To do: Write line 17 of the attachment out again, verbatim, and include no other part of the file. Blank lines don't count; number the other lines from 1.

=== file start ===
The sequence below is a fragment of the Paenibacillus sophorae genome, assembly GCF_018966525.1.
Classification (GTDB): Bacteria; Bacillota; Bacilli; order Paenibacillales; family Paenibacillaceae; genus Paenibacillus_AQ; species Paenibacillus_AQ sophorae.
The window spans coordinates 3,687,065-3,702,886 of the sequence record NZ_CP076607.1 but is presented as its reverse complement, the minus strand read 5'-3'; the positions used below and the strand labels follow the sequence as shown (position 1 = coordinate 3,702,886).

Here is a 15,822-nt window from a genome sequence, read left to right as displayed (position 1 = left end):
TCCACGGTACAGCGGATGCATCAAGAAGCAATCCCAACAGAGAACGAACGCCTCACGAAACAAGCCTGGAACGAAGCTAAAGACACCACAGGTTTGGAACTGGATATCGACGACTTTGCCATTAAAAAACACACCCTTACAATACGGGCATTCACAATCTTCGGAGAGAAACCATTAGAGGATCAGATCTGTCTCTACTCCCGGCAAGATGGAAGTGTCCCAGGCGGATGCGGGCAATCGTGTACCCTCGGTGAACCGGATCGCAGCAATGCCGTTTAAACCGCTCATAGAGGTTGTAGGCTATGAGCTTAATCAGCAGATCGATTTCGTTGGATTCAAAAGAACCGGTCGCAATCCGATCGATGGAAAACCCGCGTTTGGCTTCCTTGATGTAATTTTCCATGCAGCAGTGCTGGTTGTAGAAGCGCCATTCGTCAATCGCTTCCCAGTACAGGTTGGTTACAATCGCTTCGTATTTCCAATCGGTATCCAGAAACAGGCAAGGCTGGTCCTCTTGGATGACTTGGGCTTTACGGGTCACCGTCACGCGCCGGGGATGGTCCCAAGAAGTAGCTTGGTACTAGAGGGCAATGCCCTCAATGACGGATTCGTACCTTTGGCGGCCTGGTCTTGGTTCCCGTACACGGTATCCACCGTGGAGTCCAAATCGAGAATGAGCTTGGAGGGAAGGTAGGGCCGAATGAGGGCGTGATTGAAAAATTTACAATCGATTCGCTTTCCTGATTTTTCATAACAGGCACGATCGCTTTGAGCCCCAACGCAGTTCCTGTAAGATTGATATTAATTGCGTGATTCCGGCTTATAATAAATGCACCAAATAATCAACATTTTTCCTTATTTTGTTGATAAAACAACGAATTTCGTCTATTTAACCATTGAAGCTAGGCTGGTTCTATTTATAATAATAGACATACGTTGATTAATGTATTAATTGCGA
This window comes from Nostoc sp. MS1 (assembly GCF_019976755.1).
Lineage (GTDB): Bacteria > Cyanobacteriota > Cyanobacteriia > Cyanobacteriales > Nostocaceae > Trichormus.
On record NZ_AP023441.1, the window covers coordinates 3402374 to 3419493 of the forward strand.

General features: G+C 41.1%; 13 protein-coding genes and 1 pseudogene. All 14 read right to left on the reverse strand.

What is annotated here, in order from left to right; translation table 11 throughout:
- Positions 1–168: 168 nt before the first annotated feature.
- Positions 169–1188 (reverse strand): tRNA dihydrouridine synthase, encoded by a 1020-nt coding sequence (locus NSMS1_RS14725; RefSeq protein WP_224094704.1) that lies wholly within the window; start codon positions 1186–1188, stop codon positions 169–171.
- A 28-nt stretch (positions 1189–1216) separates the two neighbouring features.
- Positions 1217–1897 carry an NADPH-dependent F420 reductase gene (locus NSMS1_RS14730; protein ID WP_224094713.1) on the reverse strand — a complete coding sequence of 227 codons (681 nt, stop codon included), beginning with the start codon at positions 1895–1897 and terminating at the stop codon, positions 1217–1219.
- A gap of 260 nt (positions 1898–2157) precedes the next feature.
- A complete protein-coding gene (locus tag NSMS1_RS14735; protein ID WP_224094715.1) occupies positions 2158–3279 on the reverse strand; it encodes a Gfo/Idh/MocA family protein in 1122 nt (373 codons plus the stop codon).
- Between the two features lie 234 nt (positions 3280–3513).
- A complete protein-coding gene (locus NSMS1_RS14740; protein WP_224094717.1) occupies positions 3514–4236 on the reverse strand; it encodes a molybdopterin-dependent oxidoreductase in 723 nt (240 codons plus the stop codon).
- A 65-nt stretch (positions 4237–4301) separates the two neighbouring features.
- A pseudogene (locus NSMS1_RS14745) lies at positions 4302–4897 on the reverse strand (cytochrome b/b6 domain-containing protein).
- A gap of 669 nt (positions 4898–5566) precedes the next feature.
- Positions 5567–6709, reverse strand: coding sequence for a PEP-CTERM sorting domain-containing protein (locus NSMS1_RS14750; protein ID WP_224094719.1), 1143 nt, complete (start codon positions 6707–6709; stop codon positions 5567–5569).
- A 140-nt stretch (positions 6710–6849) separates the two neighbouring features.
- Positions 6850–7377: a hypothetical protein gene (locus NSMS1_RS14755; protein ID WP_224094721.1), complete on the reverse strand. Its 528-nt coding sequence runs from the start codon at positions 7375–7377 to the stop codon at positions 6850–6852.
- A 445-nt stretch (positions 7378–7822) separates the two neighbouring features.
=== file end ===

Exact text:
- Between the two features lie 234 nt (positions 3280–3513).